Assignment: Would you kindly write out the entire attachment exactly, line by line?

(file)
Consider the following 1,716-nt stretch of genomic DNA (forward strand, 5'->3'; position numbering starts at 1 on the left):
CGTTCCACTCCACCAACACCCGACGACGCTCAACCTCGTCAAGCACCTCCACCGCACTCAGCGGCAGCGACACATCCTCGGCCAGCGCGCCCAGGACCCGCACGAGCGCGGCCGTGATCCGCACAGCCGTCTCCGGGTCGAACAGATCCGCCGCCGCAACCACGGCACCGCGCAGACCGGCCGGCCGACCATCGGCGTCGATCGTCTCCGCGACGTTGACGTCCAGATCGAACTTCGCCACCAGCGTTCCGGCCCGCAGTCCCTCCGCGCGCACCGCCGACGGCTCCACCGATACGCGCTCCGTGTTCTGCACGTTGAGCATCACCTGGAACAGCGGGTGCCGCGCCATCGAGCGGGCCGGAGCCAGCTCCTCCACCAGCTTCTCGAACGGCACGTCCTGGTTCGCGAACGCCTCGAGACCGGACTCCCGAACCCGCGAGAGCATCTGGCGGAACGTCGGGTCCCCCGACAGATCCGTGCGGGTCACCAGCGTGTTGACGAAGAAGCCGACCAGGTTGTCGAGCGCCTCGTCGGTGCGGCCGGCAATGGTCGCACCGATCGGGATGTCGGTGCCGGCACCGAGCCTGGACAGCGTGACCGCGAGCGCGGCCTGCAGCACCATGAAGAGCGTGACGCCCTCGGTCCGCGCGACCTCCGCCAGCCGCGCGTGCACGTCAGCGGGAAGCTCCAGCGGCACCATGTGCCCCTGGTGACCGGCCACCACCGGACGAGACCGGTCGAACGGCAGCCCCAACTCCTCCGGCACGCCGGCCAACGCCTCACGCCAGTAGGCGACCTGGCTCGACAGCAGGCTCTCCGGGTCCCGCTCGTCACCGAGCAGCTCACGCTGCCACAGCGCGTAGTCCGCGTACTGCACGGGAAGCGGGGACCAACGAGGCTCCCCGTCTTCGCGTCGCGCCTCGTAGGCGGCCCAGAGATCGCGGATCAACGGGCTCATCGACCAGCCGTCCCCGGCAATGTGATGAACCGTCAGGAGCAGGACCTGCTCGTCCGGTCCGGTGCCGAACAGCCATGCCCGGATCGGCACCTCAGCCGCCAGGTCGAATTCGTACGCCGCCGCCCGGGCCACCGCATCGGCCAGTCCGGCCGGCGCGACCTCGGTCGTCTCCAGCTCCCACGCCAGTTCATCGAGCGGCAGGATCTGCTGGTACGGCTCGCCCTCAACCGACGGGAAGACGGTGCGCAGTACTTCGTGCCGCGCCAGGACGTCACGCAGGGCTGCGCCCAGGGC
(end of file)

Consider the following 1,716-nt stretch of genomic DNA (forward strand, 5'->3'; position numbering starts at 1 on the left):
CGTTCCACTCCACCAACACCCGACGACGCTCAACCTCGTCAAGCACCTCCACCGCACTCAGCGGCAGCGACACATCCTCGGCCAGCGCGCCCAGGACCCGCACGAGCGCGGCCGTGATCCGCACAGCCGTCTCCGGGTCGAACAGATCCGCCGCCGCAACCACGGCACCGCGCAGACCGGCCGGCCGACCATCGGCGTCGATCGTCTCCGCGACGTTGACGTCCAGATCGAACTTCGCCACCAGCGTTCCGGCCCGCAGTCCCTCCGCGCGCACCGCCGACGGCTCCACCGATACGCGCTCCGTGTTCTGCACGTTGAGCATCACCTGGAACAGCGGGTGCCGCGCCATCGAGCGGGCCGGAGCCAGCTCCTCCACCAGCTTCTCGAACGGCACGTCCTGGTTCGCGAACGCCTCGAGACCGGACTCCCGAACCCGCGAGAGCATCTGGCGGAACGTCGGGTCCCCCGACAGATCCGTGCGGGTCACCAGCGTGTTGACGAAGAAGCCGACCAGGTTGTCGAGCGCCTCGTCGGTGCGGCCGGCAATGGTCGCACCGATCGGGATGTCGGTGCCGGCACCGAGCCTGGACAGCGTGACCGCGAGCGCGGCCTGCAGCACCATGAAGAGCGTGACGCCCTCGGTCCGCGCGACCTCCGCCAGCCGCGCGTGCACGTCAGCGGGAAGCTCCAGCGGCACCATGTGCCCCTGGTGACCGGCCACCACCGGACGAGACCGGTCGAACGGCAGCCCCAACTCCTCCGGCACGCCGGCCAACGCCTCACGCCAGTAGGCGACCTGGCTCGACAGCAGGCTCTCCGGGTCCCGCTCGTCACCGAGCAGCTCACGCTGCCACAGCGCGTAGTCCGCGTACTGCACGGGAAGCGGGGACCAACGAGGCTCCCCGTCTTCGCGTCGCGCCTCGTAGGCGGCCCAGAGATCGCGGATCAACGGGCTCATCGACCAGCCGTCCCCGGCAATGTGATGAACCGTCAGGAGCAGGACCTGCTCGTCCGGTCCGGTGCCGAACAGCCATGCCCGGATCGGCACCTCAGCCGCCAGGTCGAATTCGTACGCCGCCGCCCGGGCCACCGCATCGGCCAGTCCGGCCGGCGCGACCTCGGTCGTCTCCAGCTCCCACGCCAGTTCATCGAGCGGCAGGATCTGCTGGTACGGCTCGCCCTCAACCGACGGGAAGACGGTGCGCAGTACTTCGTGCCGCGCCAGGACGTCACGCAGGGCTGCGCCCAGGGC